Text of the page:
Victims of migrants by the Saudi-led coalition in Yemen
The United Nations has confirmed Saudi-led coalition’s responsibility for targeting a camp of African migrants in al-Raqu market in Monabeh district of Saad province for the second time, killing 20 and wounding 45 in both attacks.
The United Nations Office for Humanitarian Affairs in Yemen on Thursday condemned the coalition’s attacks on civilians, saying that “new air attacks have killed more civilians in Saada, northern Yemen.”
“At least 10 civilians were killed and 22 others, including four children and a woman, were injured during an air strike on Wednesday at al-Raque market in Saada’s district of Monabeh,” the office said in a statement.
Deputy Foreign Minister, Head of the National Committee for Refugees, Hussein al-Ezzi reviewed with the International Organization for Migration (IOM)’s Resident Representative in Yemen Christa Rottensteiner the situation of illegal immigrants flowing into Yemen.
During the meeting, al-Ezzi touched on the implications of this phenomenon on Yemenis, Yemeni authorities, and the safety of illegal immigrants themselves.
Hundreds of African migrants detained by the UAE militias on Thursday managed to escape from a playground of Yemen’s southern city of Aden.The fleeing came after the United Arab Emirates (UAE)-backed mercenaries waged the arrest operation over 1,789 people suffer from poor health and food conditions.
According to the United Nations, about 150,000 immigrants of Ethiopia and Somalia arrived at Yemen last year.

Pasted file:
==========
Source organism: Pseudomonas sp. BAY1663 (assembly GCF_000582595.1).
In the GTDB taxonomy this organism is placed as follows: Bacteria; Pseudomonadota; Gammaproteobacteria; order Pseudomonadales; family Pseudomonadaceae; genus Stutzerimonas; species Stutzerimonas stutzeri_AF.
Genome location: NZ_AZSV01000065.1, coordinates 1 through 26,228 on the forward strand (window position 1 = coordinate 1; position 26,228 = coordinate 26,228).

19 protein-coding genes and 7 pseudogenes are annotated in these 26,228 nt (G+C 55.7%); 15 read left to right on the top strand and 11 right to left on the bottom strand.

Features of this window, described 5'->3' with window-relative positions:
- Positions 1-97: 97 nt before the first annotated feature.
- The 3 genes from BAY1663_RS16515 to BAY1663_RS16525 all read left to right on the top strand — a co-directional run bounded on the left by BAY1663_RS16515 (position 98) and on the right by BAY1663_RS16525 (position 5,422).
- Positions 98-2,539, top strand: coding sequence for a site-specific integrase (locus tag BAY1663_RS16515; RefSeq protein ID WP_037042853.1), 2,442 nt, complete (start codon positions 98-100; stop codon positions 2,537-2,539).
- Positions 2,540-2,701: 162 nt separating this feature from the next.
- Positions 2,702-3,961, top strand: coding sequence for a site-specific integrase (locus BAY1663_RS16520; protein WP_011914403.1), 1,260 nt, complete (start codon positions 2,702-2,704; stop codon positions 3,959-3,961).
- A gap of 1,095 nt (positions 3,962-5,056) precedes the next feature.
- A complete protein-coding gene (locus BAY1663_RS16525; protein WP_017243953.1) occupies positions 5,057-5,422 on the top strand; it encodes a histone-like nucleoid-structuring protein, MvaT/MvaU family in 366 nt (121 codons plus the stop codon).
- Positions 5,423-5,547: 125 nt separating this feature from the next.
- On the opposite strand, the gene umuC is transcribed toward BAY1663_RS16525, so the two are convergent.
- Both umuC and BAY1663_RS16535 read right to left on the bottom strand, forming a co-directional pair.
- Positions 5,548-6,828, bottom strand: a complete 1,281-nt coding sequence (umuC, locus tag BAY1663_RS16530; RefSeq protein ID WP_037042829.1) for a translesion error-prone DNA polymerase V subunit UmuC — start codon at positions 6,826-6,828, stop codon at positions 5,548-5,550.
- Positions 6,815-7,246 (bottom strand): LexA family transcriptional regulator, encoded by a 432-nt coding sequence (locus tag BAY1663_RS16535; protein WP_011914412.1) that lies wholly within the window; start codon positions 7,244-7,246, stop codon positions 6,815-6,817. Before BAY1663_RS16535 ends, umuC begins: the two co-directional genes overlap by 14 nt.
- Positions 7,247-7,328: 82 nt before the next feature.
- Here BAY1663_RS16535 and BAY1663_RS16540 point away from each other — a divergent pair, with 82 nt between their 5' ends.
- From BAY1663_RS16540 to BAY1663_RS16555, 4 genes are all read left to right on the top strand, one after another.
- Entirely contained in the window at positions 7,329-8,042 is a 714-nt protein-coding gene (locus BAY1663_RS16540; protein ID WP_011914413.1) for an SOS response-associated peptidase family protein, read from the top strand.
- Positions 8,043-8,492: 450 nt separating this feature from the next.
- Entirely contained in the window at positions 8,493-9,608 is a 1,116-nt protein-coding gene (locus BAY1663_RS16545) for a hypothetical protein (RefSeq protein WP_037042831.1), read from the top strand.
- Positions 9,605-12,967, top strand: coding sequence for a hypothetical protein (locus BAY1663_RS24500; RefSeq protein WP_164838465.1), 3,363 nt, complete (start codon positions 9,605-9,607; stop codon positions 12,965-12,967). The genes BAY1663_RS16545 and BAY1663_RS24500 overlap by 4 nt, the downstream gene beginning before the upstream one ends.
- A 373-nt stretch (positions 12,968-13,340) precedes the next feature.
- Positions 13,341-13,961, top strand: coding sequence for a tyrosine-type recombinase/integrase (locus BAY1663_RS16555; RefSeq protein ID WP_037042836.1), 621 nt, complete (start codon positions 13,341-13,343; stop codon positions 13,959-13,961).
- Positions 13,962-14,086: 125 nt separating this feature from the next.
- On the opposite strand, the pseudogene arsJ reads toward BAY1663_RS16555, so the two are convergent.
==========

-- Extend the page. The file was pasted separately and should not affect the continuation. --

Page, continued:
Coalition militants in Hadramout province seized 122 illegal immigrants aboard a boat coming from Africa.
A statement issued by the so-called “military zone II” loyal to the coalition said that the boat contains numbers of illegal refugees, including 86 males and 36 females carrying Abyssinian nationality, in addition to nine males and four females carrying Somali nationality .
In March 2015, the US -backed –Saudi-led coalition started a war against Yemen with the declared aim of crushing the Houthi Ansarullah movement, who had taken over from the staunch Riyadh ally and fugitive former president Abd Rabbuh Mansur Hadi, while also seeking to secure the Saudi border with its southern neighbor. Three years and over 600,000 dead and injured Yemeni people and prevented the patients from travelling abroad for treatment and blocked the entry of medicine into the war-torn country, the war has yielded little to that effect.
Despite the coalition claims that it is bombing the positions of the Ansarullah fighters, Saudi bombers are flattening residential areas and civilian infrastructures.
More than 2,200 others have died of cholera, and the crisis has triggered what the United Nations has described as the world’s worst humanitarian disaster.